Cheryl Guttman Krader is a contributor to Dermatology Times, Ophthalmology Times, and Urology Times.
A significant proportion of men who progress radiologically while on the androgen receptor inhibitor enzalutamide (XTANDI) do not meet standard criteria for PSA progression, reported Fred Saad, MD.
Post-hoc analyses of data collected in PROSPER, the prospective phase III randomized placebo-controlled trial of enzalutamide (XTANDI) treatment for nonmetastatic castration-resistant prostate cancer (nmCRPC), show that a significant proportion of men who progress radiologically while on the androgen receptor inhibitor do not meet standard criteria for PSA progression, reported Fred Saad, MD at the AUA annual meeting in Chicago.
“Many clinicians rely on PSA along with physical examination to monitor prostate cancer patients for therapeutic response and disease progression,” said Dr. Saad.
“The findings from the post-hoc analyses indicate that this practice may risk delay in detection of progression, and they also suggest the need to consider redefining PSA progression criteria for use in clinical trials in men who are being treated with a potent androgen receptor inhibitor.”
PROSPER enrolled men who developed nmCRPC while on androgen deprivation therapy (ADT). Eligible patients had a rising PSA despite having a castrate testosterone level, baseline PSA ≥2 ng/mL, and PSA doubling time ≤10 months. A total of 1,401 men were randomized 2:1 to treatment with enzalutamide, 160 mg (n=933) or placebo (n=468) and continued on ADT.
The primary endpoint analysis for PROSPER showed that enzalutamide reduced the risk of a metastasis-free survival (MFS) event (defined as radiographic progression or death) by 71% (p<.0001). Subgroup analyses showed that enzalutamide maintained its statistically significant benefit for reducing the risk of radiographic progression or death in both men with and without PSA progression (p<.0001 for both subgroups), as defined by Prostate Cancer Working Group 2 (PCWG2) guidelines (≥25% increase and an absolute increase of ≥2 Î¼g/L above the nadir confirmed by a second consecutive value obtained at least 3 weeks later).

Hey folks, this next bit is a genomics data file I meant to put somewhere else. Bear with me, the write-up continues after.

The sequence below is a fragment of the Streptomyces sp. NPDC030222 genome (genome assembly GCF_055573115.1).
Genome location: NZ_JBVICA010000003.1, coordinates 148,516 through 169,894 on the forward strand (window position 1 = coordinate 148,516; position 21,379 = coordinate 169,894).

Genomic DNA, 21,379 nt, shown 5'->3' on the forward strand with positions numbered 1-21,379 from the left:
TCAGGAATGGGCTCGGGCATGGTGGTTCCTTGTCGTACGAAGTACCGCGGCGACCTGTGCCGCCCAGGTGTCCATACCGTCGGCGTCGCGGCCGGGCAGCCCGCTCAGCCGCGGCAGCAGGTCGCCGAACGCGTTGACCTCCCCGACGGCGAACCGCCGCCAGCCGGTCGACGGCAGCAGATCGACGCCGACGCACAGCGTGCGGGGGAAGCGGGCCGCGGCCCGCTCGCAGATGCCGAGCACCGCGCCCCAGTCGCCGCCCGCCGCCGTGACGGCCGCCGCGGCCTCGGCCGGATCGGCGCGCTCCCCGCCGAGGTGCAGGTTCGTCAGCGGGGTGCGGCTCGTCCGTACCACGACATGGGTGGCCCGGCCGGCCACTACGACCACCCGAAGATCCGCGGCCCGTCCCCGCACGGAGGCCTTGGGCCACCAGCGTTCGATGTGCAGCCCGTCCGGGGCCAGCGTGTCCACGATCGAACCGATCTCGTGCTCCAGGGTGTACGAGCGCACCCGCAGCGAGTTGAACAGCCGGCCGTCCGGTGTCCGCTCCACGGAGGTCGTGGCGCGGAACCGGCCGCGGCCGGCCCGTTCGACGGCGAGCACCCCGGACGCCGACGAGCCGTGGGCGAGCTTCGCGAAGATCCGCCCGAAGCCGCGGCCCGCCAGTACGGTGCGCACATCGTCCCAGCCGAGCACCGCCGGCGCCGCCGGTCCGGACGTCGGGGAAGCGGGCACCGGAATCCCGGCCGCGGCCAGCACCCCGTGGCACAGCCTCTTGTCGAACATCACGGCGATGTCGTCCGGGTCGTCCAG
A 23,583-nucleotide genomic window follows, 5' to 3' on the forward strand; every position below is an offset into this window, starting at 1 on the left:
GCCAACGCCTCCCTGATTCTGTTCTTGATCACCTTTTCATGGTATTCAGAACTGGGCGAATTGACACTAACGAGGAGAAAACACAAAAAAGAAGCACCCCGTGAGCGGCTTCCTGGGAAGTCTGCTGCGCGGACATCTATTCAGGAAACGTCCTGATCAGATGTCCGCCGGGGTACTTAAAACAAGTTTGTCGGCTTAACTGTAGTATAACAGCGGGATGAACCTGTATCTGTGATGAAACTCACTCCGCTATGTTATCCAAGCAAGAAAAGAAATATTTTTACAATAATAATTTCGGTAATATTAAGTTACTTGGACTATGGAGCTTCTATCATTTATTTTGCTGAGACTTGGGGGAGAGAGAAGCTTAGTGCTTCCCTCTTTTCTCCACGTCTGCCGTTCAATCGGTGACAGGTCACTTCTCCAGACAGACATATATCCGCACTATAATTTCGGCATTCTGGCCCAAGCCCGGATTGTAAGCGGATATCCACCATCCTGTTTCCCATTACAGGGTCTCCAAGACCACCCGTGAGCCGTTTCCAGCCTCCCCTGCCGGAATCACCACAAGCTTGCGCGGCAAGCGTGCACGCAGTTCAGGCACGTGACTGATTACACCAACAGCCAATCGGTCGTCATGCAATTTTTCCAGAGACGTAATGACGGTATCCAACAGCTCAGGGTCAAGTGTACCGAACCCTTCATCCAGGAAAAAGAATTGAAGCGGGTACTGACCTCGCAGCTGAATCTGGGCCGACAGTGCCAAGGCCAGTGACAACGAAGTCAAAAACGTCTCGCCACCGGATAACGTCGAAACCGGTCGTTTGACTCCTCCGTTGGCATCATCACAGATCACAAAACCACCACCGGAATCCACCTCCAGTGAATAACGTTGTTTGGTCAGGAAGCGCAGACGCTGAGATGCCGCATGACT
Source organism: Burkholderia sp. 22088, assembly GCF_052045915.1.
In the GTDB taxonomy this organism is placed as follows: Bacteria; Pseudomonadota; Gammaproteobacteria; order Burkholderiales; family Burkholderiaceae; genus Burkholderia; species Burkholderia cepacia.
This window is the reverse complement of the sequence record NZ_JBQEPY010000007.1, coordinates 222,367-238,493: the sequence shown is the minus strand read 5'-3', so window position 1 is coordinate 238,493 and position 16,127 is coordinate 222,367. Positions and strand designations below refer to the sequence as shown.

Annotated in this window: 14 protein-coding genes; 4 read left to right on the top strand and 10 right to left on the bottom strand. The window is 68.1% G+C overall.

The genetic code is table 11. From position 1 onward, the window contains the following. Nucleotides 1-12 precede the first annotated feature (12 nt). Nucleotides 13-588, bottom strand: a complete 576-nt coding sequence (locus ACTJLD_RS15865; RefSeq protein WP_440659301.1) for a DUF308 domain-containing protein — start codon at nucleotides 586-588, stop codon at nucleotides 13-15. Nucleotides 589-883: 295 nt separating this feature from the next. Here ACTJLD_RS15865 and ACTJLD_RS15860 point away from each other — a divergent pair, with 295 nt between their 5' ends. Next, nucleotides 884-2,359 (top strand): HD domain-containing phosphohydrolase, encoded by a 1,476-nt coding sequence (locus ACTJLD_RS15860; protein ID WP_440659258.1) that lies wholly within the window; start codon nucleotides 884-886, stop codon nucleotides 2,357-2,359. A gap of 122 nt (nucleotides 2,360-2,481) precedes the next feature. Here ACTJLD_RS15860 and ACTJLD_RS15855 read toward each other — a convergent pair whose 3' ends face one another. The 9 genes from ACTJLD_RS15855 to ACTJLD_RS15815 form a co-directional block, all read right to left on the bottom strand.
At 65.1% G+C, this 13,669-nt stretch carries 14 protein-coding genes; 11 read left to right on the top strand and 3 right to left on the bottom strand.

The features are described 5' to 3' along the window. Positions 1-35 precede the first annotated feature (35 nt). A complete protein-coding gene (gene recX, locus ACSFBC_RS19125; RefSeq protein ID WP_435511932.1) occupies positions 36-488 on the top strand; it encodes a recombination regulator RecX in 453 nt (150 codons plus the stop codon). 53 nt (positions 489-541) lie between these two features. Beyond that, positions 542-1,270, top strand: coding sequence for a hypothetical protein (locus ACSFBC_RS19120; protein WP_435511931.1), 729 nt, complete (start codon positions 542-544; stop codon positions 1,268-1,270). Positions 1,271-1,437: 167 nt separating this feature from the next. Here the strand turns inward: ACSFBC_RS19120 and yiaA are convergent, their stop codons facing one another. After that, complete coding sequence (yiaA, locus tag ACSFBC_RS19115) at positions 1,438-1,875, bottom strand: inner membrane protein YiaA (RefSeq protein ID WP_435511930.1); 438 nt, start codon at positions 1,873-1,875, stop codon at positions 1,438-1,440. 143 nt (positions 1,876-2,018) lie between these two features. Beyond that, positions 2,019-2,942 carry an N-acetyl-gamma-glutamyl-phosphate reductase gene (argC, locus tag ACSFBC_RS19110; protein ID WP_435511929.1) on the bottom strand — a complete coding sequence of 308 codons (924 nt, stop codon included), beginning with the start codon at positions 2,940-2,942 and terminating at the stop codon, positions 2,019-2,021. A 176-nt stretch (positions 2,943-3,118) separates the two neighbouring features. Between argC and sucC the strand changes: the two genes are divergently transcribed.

Next: MFS event incidence higher in men with PSA progressionMFS event incidence higher in men with PSA progression
At the data cut-off date, 22% of patients being treated with enzalutamide and 69% of patients in the placebo group met the criteria for PSA progression. In both the enzalutamide and placebo treatment arms, the proportion of men with an MFS event was higher within the subgroup of patients who had PSA progression than in those who did not. Compared to the placebo group, treatment with enzalutamide reduced the risk of an MFS event by 43% within the subgroup of men with PSA progression and by 81% in the subgroup without PSA progression, Dr. Saad reported.
Comparisons between the two treatment arms also showed that at the time of an MFS event, men in the placebo group had a higher median maximum PSA than men being treated with enzalutamide (38.5 ng/mL vs. 6.0 ng/mL), a higher median maximum increase from nadir (193.2 vs. 81.3%), and a higher median maximum absolute increase from nadir (25.6 ng/mL vs. 1.4 ng/mL).
In addition, among men who experienced an MFS event, PSA was unchanged or decreased from nadir in 29% of those being treated with enzalutamide compared with just 3% of those in the placebo group.
Dr. Saad reiterated that the PCWG2 criteria for PSA progression require a median maximum absolute increase from nadir of 2 ng/mL. He added, “Most patients in the study who had a radiographic progression event in the absence of PCWG2-defined PSA progression still showed some increase from nadir PSA.”
The study was sponsored by Pfizer and Astellas. Dr. Saad receives honoraria, consulting fees, and research funding from Astellas and from other companies that market products used for treating prostate cancer.